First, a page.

Special to USAfricaonline.com and CLASSmagazine, Houston.
By Chido Nwangwu (in Houston) and Obinwa Nnaji (USAfrica Executive Editor in Lagos).
For an oil spill in the 1970 which affected about 256 hectares of land and water areas in the Ejama-Ebubu community in Tai Eleme Local Council of Rivers State of Nigeria, it has been justice that came long and hard.
On July 5, 2010, a federal court in Asaba (Delta State of Nigeria) awarded N15.4 billion to the small but traumatized community as special and punitive damages against Shell, Shell International Company Limited and Shell International Exploration and Production, especially its Nigeria operations, Shell Petroleum Development Company of Nigeria Limited (SPDC). The substantive suit was filed in 2001; since that time Shell delayed the case with 26 interlocutory applications and 3 interlocutory appeals. The community’s lead lawyer is Lucius Nwosu, a senior advocate of Nigeria (SAN).
Justice Ibrahim Buba ruled that: “I have, upon calm assessment on the unchallenged evidence of the plaintiffs, that cases cited and relied upon, which I read and come to one and only inevitable conclusion, that the case of the plaintiffs have merit and accordingly accept the evidence that is capable of belief. Indeed, from the nature of the damages caused, the amount of general damages claimed is not exaggerated….. This is a 2001 matter that has a chequered history. The plaintiffs by the paragraph 32 of their amended statement of claims, jointly and severally claimed against the defendants, special damages of N1.772 billion, allowing for interest for delayed payment for five years from 1996 at a modest mean Central Bank of Nigeria deregulated rate for that volume at 25 per cent per annum, totalling N5.4 billion and punitive general damages of N10 billion for general inconveniences, acid rain, pollution of underground water and hardship to the population, who have been deprived of the right to self-sustenance, education and good life.”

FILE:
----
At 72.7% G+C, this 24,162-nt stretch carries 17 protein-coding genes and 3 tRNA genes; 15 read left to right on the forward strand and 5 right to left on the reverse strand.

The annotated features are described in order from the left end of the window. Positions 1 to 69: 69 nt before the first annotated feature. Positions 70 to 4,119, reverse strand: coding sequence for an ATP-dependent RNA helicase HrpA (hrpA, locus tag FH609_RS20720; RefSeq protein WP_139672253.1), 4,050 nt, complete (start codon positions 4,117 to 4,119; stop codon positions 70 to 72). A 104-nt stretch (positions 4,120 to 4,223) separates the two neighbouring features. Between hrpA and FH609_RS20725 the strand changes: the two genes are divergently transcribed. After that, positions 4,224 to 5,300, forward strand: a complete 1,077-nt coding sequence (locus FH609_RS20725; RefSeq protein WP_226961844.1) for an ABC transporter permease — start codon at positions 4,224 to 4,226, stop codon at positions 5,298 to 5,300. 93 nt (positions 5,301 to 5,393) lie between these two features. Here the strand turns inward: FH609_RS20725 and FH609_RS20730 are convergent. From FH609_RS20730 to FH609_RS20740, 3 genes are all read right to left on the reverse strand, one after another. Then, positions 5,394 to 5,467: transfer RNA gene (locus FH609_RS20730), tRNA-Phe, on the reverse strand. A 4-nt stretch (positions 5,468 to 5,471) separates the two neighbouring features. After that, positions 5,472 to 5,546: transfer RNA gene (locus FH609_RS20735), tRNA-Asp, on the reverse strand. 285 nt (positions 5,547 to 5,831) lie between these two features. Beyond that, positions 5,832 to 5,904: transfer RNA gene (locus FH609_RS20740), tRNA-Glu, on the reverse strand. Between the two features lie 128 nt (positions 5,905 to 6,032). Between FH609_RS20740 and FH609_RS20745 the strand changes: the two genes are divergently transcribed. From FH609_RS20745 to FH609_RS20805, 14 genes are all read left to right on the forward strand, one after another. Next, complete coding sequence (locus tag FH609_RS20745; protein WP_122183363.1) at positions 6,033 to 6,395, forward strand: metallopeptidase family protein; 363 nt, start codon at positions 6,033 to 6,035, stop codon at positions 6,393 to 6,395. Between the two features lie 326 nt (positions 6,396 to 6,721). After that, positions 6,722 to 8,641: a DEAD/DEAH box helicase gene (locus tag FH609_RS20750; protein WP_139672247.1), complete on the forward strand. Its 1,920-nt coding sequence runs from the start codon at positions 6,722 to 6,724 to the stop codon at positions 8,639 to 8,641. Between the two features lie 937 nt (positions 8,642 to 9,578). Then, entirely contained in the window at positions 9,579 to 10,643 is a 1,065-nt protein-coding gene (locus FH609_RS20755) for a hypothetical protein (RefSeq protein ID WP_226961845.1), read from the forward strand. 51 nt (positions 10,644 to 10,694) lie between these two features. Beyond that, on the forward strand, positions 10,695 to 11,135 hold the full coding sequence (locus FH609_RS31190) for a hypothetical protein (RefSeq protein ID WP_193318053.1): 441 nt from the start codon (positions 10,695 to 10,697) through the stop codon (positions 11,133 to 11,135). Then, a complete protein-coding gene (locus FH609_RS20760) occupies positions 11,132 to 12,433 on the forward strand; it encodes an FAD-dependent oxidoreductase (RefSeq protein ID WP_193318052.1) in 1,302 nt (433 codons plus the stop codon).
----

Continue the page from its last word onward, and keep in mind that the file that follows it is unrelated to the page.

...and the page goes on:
Justice Buba added that: “The defendants, as oil producing companies and in the course of transporting their oil, constructed pipelines to convey their crude oil from oil well to Bonny Oil Terminal for export, it is in that process that the spillage complained against did occur. It is argued that the law is settled that, pleadings not supported by evidence go to no issue. Since the defendants elected not to call evidence, all facts raised in their defence go to no issue. On the other hand, their refusal to call evidence does not relieve the plaintiffs of the duty to (prove) their case.”
“I therefore, enter judgment for the plaintiffs against the defendants in the following terms, judgment be and is hereby entered for the plaintiffs against the defendants jointly and severally and I make the following order, the defendants shall pay the plaintiffs, special damages in the sum of N1.7772 billion made up as follows, direct value of yearly renewable crops/amenities, lost of income, N44.5 million, injurious affection, N613.7 million; Forestry N115.5 million; Hunting, income N236.2 million, animal traps N4.9 million and water supply, N80 million and Health hazards, shock fear, N100 million and desecration of shrines, N1.8 million. Allowing for interest for delayed payment for five years from 1996 at a modest mean Central Bank of Nigeria deregulated rate for that volume at 25 per cent per annum, totalling N5.4 billion.”
“I also award the plaintiffs claims of 25 per cent of the said sum till the date of judgment and thereafter 10 per cent of the judgment debt till payment. The burden of proof on the minimal has been discharged by the plaintiffs.”
I also assess and award the plaintiffs claim against the defendants in punitive terms of general damages in the sum of N10 billion for general inconveniences, acid rain, pollution of underground water and hardship to the population, who have been deprived of the right to self-sustenance, education and good life.”
The ruling and the environmental degradation issues hold major implications for other oil exploration giants in Nigeria, as USAfrica and USAfricaonline.com Publisher Chido Nwangwu and our editors have argued in a forthcoming CNN International profile of USAfrica. On October 19, 1998, Chido wrote a highly referenced special report on the issues of the Niger Delta, oil exploration and pollution in Nigeria since 1958. It is titled ‘OIL in NIGERIA: Liquid Gold or Petro-Dollars Curse?’ https://usafricaonline.com/chido.petrogas.html